Before Ayami Aoyama carves into massive pieces of rock, she begins by simply listening to what the stone has to tell her. In viewing her work on view at Grounds For Sculpture through September 18, in an exhibition aptly titled “Silence,” the visitor would be wise to listen to the stone along with her.

Aoyama compares “Source of Life,” a monolithic marble piece near the entrance to the Domestic Arts building, to “a puddle becoming vapor, rising like a tree. But I don’t usually have a concept,” she says. “The material is there, telling me what to do. I want to accentuate what’s in the stone.”

“Ayami’s sculptures resonate with the natural world,” says GFS curator Tom Moran. “Her contemplative works are imbued with distillate, poetic, and sensual imagery that she has unleashed from a Pandora’s box of possibilities. She is able to recognize the moment when she has essentially unlocked the form she is seeking.”

Working from her home studio in the Harbourton section of Hopewell, on five acres she shares with her husband, artist Rory Mahon, Aoyama didn’t know how tall “Source of Life” would actually be until she got her neighbor, sculptor Harry Gordon, to help stand it up — with the help of scaffolding.

And that answers a burning question about Aoyama — how does she transport her enormously heavy works from here to there? Some weigh more than a ton. “There are tools,” she says, such as a chain hoist. “Some guys try to muscle it, but I listen and approach it gently.”

Aoyama calls her fives acres “a junkyard of brick, wood, stone, and mirrors.” There is a foundry Mahon built on the property, with an air compressor that helps to power a hammer. She acknowledges that accidents do happen, and the couple’s two sons, Finn, 12, and Kaito, 8, who occasionally help out, are taught appropriate precautions.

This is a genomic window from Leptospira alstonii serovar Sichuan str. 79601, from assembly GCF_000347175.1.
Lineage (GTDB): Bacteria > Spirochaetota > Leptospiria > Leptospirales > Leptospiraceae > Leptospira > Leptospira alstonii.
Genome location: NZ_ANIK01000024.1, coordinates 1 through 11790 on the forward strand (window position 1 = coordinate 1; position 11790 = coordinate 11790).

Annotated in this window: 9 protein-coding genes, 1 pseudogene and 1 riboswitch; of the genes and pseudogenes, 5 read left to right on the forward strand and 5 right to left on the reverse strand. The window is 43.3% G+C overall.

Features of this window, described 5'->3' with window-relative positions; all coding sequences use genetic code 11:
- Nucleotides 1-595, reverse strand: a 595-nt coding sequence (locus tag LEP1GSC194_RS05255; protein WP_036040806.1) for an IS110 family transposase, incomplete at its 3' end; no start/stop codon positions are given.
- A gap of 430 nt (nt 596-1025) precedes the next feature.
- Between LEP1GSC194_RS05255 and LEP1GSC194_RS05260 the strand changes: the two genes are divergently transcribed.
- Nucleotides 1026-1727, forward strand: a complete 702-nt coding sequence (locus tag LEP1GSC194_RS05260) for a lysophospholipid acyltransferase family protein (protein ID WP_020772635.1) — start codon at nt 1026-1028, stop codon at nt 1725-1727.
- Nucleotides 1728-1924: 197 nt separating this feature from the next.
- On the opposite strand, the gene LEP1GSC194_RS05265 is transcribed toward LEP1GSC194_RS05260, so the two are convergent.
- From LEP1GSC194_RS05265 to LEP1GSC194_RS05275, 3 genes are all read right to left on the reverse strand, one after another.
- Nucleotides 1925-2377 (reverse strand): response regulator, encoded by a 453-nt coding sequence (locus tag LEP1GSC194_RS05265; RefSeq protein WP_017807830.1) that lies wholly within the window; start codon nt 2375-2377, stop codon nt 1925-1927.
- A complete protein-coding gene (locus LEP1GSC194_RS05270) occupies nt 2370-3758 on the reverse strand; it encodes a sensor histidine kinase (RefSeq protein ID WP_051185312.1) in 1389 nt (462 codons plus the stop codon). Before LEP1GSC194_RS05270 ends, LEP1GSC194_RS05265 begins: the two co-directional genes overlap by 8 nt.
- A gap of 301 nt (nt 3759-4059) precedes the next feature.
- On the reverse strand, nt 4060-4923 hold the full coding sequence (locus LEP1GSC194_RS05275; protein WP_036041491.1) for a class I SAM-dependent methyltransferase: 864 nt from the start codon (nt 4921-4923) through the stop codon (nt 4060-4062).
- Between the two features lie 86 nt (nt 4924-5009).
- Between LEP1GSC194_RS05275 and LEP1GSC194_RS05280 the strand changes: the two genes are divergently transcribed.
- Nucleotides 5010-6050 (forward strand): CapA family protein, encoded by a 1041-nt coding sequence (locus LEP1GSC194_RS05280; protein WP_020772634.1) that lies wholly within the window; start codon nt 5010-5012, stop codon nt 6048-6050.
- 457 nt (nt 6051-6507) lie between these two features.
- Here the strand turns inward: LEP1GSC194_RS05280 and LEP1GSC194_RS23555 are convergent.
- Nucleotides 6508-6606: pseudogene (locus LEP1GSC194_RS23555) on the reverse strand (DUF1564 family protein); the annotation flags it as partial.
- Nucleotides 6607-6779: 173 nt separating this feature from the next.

Summer is Aoyama’s favorite season because the long hours of daylight mean she can get more work done in her outdoor studio. During shorter days, by the time she gets home from work she may only have 30 minutes of light during which to work, but now she gets a full two hours before she has to go inside to cook dinner.

Water is inspirational, she says, and is part of the process for polishing. “Water makes the stone shinier, and you can see more grains and patterns that are always there but the water brings out.” She cites the work of Masaru Emoto, a Japanese author, researcher, and entrepreneur who claimed that human consciousness has an effect on the molecular structure of water and believed that water could react to positive thoughts and words, and that prayer and positive visualization could address water pollution.

Another water-inspired work, “Water Crystal,” spins on a custom-made lazy Susan; it is made of a French blue granite. “I wanted to present the stone as weightless, to be kinetic, and to show its freedom,” she says.